EDITORIAL: Ontario city officials stumbled in pushing sales tax

With Oregonians’ historic distaste for sales taxes, it’s remarkable that Ontario officials embraced the idea as their new budget strategy.

City sales taxes are almost as rare as hen’s teeth in Oregon. Just two cities have a sales tax; Ashland and Yachats voters approved 5 percent levies about a decade ago. Unlike Ontario’s plan, those cities tax only restaurant food and non-alcoholic beverages, and were drafted in part to tap the wallets of their abundant tourists.

Other cities have shied away from the idea, and Oregonians in general have been more than cool to the sales tax. Statewide voters rejected sales tax proposals nine times in 90 years, despite arguments that this new revenue source would smooth the state’s budgetary roller coaster. The refusals included three measures defeated in the 1930s alone, as other states began embracing the taxes to fund their growing governments. Just last year, voters rejected another, more limited tax on corporations.

Despite that long history of controversy, Ontario officials this fall forged ahead with a city sales tax to take effect in January. In the ensuing weeks, they seemed almost surprised at how unpopular the idea is with some folks. They didn’t seem to realize that if they wanted to establish a sales tax, the first step should be to make a strong case for it to the people – and to do so before voting it in.

City councilors and the mayor protest that the new tax shouldn’t come as a surprise – after all, they talked about it in council meetings.

Here’s a reality check. Ontario has 5,458 registered voters. If you asked those who have attended even a single city council meeting to step forward, you’d probably be hard pressed to fill one set of bleachers at a Tiger basketball game.

The takeaway here is that rolling out a major, guaranteed-to-be-controversial tax plan probably requires a little more than “come to the council meetings.” It likely requires a proactive political outreach and a clear justification of the need, and we haven’t seen either by city officials with this measure.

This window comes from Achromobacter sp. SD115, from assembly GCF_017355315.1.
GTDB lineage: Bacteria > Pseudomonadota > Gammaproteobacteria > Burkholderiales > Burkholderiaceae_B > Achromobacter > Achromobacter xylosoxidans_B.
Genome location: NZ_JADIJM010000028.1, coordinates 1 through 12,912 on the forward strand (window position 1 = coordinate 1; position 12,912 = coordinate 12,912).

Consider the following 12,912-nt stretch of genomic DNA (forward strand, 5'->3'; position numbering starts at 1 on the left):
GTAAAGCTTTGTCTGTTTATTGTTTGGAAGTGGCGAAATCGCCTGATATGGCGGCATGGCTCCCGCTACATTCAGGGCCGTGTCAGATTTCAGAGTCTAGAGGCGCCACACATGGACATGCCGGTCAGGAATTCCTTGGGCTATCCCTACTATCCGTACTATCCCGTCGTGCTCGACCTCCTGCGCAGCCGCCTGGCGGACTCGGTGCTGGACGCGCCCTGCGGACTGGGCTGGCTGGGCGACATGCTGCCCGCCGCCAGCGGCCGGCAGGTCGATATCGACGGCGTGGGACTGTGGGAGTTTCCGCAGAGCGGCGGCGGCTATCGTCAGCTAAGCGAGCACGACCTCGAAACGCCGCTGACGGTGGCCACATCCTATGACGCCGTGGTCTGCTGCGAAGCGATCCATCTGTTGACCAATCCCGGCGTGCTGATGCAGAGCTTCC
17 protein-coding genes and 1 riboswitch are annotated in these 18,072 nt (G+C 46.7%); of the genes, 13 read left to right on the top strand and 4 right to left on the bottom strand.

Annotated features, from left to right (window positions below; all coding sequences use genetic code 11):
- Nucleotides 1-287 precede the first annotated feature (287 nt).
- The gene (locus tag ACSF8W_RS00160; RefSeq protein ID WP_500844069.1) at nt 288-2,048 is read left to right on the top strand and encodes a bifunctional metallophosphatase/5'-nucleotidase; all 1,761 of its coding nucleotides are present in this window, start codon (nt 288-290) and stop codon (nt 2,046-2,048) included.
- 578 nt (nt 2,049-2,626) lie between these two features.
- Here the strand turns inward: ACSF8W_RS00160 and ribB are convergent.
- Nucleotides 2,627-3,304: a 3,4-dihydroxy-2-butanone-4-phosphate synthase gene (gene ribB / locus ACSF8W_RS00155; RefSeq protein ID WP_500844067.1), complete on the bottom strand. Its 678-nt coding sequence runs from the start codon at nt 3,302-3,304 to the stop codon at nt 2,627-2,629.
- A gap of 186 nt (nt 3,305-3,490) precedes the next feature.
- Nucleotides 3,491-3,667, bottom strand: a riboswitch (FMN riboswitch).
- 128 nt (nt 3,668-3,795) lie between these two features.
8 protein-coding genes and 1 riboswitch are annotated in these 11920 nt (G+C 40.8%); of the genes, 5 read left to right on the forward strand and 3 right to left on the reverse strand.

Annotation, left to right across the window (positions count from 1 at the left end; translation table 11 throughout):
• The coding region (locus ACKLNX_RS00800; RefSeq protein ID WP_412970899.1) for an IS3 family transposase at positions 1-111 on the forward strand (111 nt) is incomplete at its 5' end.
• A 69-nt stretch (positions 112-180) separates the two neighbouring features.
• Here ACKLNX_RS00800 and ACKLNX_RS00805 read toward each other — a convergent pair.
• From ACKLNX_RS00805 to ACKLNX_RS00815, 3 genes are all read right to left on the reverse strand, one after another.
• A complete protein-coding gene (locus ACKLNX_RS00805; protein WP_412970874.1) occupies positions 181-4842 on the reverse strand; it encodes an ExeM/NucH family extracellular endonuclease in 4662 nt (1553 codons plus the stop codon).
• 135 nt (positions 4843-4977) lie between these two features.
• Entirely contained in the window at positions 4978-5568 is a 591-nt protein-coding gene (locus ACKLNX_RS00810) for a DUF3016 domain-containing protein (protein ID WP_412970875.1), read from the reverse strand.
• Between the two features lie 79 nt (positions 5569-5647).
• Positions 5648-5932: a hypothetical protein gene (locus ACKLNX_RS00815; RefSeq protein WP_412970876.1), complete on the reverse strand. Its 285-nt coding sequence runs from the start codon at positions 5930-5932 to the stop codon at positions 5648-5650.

That’s not to say that a sales tax proposal couldn’t prevail. Remember Ashland and Yachats. Or that such proposals won’t continue to crop up. On the state level, the sales tax seems to run a cycle, a few quiet years and then somebody rolls out a new plan that is seeks to rebalance our tax structure and solve our budget woes. And more cities may be ready to give it a try.

As Ontario’s situation is showing, they might want to review the troubled past of the sales tax in Oregon before plunging forward. That history shows the rationale needs to be much stronger than “other states do it,” or lists of exemptions, or promises to lighten other taxpayer loads. Political and consulting careers have foundered on the rocky shoals of such arguments.

And if the carrots so far have failed to inspire support, the sticks – threats to cut important services – don’t exactly make for happy voters either.

That’s the conundrum facing Ontario’s council since citizens collected enough signatures to refer the tax to the voters in May. Councilors now find themselves dealing with a popular referendum on an issue that evokes intense debate and a certain amount of distrust. What’s more, it leaves in place for months uncertainty about the fate of key city services. That’s a tough place to be, but those same officials bear the responsibility for the path that got them there.

The council now faces a choice: Stick with the sales tax and slug it out with opponents in a costly, distracting, and acrimonious battle over the coming months – or repeal the sales tax vote and start fresh. We urge the council not to dig in, but to take the latter course and mend the rift. With a strong outreach effort, they should be able to clarify the city’s needs to the public and propose solutions that will gain citizen buy-in from the start. – SC